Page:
Russia’s Energy Ambitions Explain Putin’s Zigzags on Ukraine

Russia’s Energy Ambitions Explain Putin’s Zigzags on Ukraine

How to best explain Vladimir Putin’s zigzags on Ukraine? Over the past few months, spokesmen and leading officials have confidently made statements about Russian policy only to have the Russian leader suddenly change course. It can be quite confusing for analysts and commentators to assess Russia’s true intentions—and makes Putin look dangerously unpredictable.

Putin’s long-term goals are clear: to prevent Ukraine’s full integration into the Euro-Atlantic world; to preserve some semblance of Ukraine’s former position as a neutral intermediary and buffer between Russia and the West; and to retain Russia’s special relationship with the country, particularly its southern and eastern provinces. In the short term, however, there is a much more immediate lodestone that accounts for the shifts observed in Russian policy regarding Ukraine: completing Russia’s emergence as the world’s energy superpower. In particular, this involves accomplishing two major projects: the South Stream pipeline and the opening of the Arctic.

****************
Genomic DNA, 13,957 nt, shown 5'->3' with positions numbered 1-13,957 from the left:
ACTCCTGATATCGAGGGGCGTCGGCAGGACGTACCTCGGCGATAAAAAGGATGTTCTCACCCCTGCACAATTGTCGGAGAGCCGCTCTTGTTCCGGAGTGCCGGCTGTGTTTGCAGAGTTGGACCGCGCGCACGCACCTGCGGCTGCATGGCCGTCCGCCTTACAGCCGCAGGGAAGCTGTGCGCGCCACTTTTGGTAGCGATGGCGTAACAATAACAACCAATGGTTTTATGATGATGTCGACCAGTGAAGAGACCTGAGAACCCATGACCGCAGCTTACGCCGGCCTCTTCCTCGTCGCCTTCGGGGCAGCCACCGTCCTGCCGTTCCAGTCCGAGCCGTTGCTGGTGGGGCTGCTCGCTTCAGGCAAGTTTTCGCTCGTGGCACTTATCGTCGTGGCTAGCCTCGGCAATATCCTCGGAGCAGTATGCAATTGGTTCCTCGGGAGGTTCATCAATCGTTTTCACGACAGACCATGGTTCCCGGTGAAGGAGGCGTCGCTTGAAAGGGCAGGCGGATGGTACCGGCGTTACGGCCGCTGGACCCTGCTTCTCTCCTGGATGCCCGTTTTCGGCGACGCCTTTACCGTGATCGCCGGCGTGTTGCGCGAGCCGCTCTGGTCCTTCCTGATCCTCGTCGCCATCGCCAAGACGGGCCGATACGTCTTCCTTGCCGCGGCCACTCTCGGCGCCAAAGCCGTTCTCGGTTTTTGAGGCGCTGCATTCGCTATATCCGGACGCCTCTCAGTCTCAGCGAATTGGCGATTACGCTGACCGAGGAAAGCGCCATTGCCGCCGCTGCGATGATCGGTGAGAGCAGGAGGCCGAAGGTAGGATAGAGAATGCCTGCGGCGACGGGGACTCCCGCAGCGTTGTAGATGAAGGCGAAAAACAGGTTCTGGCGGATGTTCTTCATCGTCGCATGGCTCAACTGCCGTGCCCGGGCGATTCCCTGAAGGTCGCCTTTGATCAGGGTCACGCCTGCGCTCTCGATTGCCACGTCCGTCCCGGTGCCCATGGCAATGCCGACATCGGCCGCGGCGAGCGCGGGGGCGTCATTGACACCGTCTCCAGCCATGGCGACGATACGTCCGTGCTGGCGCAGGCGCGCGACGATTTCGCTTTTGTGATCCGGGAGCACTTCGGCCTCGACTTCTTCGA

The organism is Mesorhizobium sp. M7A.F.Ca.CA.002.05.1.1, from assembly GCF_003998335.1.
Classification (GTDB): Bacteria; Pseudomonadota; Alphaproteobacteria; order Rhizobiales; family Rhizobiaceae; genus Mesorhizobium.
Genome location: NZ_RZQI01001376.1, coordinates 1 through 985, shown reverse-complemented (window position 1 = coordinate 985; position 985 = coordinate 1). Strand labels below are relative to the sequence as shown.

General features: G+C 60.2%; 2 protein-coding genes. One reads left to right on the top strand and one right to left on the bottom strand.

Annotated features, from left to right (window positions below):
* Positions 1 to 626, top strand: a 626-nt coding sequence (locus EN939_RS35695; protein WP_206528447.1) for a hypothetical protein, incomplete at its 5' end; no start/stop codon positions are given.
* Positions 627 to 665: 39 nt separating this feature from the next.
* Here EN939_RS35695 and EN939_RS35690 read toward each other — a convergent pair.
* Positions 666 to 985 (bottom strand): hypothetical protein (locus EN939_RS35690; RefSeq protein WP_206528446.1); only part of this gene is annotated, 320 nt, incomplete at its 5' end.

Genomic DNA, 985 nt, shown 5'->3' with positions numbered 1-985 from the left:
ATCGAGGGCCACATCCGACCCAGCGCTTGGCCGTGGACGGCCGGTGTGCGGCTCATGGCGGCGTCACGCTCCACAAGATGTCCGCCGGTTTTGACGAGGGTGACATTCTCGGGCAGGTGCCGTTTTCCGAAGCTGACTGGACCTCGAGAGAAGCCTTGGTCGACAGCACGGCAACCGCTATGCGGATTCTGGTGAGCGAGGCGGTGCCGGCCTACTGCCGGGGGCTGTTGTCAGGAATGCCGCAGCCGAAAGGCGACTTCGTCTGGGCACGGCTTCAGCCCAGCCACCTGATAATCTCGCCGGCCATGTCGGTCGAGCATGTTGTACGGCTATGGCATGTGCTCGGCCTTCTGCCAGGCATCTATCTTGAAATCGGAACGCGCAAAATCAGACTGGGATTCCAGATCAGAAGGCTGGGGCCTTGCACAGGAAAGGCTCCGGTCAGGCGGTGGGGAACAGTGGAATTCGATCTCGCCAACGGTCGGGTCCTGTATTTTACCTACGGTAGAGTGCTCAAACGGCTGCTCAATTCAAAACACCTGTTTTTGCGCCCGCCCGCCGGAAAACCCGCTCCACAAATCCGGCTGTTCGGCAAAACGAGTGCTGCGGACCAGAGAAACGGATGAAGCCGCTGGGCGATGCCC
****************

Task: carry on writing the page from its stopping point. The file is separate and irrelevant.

Despite the conclusion, during Putin’s visit to Beijing, of a long-term contract for Gazprom to supply gas to China and the possibility of extending a pipeline across China to India to allow Russia to have direct access to South Asian markets, Europe remains, for the near future, Russia’s most important energy market. Nor do Chinese or Indian firms have access to the advanced technology needed to exploit more of Russia’s energy bounty. A decade ago, some analysts were predicting that Russia’s position as a major energy supplier would be undermined as massive Soviet-era fields began to run out. Moscow’s dominance in global energy markets can only be assured if the Kremlin has a way to access Russia’s future energy reserves. This means developing the ability to exploit reserves in less hospitable areas like the offshore waters of the Arctic and to tap nontraditional onshore sources. Partnerships with Western firms are absolutely essential for Russia’s state and private energy companies to survive.

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